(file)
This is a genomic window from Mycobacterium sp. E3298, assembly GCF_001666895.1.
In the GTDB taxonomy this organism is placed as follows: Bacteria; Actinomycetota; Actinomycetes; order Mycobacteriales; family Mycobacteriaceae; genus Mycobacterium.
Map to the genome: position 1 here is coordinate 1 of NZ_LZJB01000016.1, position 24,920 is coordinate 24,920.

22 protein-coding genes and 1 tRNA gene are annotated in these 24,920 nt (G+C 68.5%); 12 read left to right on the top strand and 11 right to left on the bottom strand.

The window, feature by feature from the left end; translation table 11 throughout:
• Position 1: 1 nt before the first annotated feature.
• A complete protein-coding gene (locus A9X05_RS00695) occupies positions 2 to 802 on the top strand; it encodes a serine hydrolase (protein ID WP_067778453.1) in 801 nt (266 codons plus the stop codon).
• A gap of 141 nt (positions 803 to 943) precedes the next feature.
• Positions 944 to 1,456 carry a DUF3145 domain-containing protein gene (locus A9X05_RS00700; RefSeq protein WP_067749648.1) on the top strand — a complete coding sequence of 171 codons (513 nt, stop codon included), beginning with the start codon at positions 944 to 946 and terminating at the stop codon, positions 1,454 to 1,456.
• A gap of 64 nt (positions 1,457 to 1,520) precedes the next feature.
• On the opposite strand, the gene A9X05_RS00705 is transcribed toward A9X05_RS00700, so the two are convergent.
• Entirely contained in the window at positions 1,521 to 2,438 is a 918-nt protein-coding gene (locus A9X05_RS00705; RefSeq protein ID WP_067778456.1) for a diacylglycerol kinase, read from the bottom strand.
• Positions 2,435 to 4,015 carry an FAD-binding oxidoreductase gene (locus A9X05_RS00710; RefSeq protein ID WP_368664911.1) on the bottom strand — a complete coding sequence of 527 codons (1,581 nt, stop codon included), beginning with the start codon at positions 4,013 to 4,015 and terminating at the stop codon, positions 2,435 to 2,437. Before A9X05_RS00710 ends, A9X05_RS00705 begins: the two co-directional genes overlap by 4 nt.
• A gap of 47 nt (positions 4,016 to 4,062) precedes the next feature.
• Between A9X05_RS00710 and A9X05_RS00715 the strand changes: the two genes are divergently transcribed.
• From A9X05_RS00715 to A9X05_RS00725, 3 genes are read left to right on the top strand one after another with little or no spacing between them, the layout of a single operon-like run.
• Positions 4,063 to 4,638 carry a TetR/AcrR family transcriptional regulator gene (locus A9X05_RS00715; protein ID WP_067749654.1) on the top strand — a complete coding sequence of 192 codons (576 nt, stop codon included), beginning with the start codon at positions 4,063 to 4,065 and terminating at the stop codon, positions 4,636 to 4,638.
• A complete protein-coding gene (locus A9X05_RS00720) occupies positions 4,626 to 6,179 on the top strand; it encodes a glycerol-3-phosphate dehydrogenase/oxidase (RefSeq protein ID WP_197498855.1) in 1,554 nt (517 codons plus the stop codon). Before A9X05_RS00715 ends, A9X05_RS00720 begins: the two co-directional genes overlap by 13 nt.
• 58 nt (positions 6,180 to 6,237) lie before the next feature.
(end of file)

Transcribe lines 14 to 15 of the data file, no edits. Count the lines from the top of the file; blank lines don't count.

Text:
• A gap of 47 nt (positions 4,016 to 4,062) precedes the next feature.
• Between A9X05_RS00710 and A9X05_RS00715 the strand changes: the two genes are divergently transcribed.